When trumpeter Kenny Wheeler and pianist John Taylor toured Canadian festivals in the summer of '03, the clear high point was their performance at the Montreal Jazz Festival, where they were joined by bassist Dave Holland and saxophonist Chris Potter. Wheeler and Taylor go back many years, working together in a variety of contexts since the '70s. They've also worked with Holland over the years, most notably on Wheeler's ECM recordings The Widow in the Window, Music for Large & Small Ensembles and Double, Double You. Wheeler also had the opportunity to play with Potter on Italian pianist Enrico Pieranunzi's '03 session for Fellini Jazz (CAM Jazz, 2004)
But the performance in Montreal marked the first time everyone had ever worked together as a quartet, and the empathy was so immediate that it just begged to be recorded. A year later this would finally happen, and the result is What Now?, the followup to Wheeler and Taylor's first duo recording for CAM Jazz, Where Do We Go From Here?, and a title that is typical of Wheeler's dry humour and self-effacing personality. In fact, when commenting on this quartet session's lack of a drummer, Wheeler remarked to Ira Gitler, who contributes the liner notes, "This CD could be a Music Minus One for drummers.
True enough, but with the impeccable time of both Holland and Taylor driving the session rhythmically, there's no way a drummer is missed. And, while Wheeler has worked with Holland in a drummer less configuration beforeAngel Song, with saxophonist Lee Konitz and guitarist Bill Frisellthis session is far more propulsive and outgoing, and considerably less of a chamber jazz outing than that '97 release.
This programme consists of mopstly new Wheeler compositionsthe jazz waltz "One Two Three and melancholy ballad "For Tracy were also on Where Do We Go From Here? and "The Sweet Yakity Waltz" first surfaced on Guest, a recording by the European Music Orchestra that featured Wheeler. One can only be in awe of Wheeler, who at 75 continues to create new music that is distinctive in its somewhat bittersweet texture, consistently harmonically rewarding but also wholly accessible. It's also remarkable that one can so easily intuit the potential for his material to be interpreted in a variety of contexts, from small group to large ensemble. With only a two-horn frontline on What Now?, Wheeler's counterpoint is so vivid that there's invariably the implication of a larger section.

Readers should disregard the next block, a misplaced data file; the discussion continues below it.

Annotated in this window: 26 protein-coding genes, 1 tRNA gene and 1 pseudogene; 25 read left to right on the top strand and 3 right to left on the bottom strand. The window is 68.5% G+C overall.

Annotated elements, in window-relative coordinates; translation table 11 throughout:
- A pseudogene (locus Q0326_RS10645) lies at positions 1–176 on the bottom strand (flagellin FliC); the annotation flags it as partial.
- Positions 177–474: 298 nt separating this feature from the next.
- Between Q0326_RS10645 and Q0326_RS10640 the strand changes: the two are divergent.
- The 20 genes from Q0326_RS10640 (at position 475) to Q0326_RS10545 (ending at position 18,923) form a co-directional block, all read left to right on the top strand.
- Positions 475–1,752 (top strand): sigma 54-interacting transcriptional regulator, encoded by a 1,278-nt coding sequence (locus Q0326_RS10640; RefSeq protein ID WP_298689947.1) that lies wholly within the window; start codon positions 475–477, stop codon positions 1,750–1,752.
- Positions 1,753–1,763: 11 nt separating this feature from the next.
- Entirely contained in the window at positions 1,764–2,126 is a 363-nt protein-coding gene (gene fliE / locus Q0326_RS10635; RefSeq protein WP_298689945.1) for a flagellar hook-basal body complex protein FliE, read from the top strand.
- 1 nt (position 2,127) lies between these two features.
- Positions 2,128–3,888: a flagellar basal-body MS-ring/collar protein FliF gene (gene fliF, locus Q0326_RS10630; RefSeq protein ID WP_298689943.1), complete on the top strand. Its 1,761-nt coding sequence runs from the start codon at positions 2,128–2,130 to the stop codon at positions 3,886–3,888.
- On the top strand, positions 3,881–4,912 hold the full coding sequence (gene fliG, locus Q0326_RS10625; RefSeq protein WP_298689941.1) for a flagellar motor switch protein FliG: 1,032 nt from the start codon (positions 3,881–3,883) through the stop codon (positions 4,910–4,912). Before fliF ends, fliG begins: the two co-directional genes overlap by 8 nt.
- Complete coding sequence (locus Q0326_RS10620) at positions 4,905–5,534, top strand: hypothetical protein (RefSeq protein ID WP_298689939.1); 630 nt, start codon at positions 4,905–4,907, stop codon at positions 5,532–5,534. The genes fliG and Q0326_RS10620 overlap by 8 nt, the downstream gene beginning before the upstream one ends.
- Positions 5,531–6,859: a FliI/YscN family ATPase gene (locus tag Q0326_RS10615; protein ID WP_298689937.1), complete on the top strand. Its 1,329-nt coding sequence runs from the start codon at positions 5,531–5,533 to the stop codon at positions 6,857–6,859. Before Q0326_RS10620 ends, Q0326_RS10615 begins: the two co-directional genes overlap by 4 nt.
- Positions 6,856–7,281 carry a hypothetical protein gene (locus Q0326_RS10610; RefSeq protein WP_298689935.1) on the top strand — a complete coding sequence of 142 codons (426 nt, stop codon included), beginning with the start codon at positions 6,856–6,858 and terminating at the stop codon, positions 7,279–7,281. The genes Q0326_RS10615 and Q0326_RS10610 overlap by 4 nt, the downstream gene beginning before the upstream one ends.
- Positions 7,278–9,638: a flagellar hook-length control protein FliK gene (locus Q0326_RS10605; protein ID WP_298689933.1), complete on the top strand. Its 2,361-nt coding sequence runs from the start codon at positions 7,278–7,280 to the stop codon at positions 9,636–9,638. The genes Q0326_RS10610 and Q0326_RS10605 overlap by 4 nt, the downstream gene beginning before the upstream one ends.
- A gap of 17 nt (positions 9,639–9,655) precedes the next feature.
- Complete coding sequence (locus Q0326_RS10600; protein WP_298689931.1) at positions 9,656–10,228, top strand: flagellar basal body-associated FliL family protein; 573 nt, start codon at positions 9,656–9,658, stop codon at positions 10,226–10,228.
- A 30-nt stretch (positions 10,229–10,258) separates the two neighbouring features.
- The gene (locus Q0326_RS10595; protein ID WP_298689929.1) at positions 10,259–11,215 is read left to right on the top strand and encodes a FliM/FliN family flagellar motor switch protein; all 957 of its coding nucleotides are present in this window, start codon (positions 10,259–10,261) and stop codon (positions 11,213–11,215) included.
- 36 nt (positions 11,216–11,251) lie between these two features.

With Wheeler heard only on flugelhorn, there's a richer warmth and smoother blend between his instrument and Potter's tenor. And while the overall approach is lyrical, that doesn't mean there isn't plenty of excitementevery solo on the driving yet relaxed swing of "Iowa City is alive with ever so slightly-contained energy.
With the chemistry and sheer magic of their first meeting in Montreal now documented, one can only hope that What Now? is but the first of many future collaborations.
Iowa City; One Two Three; March Mist; THe Lover Mourns; The Sweet Yakity Waltz; What Now?; For Tracy; Verona
Kenny Wheeler (flugelhorn), Chris Potter (tenor saxophone), John Taylor (piano), Dave Holland (double-bass)
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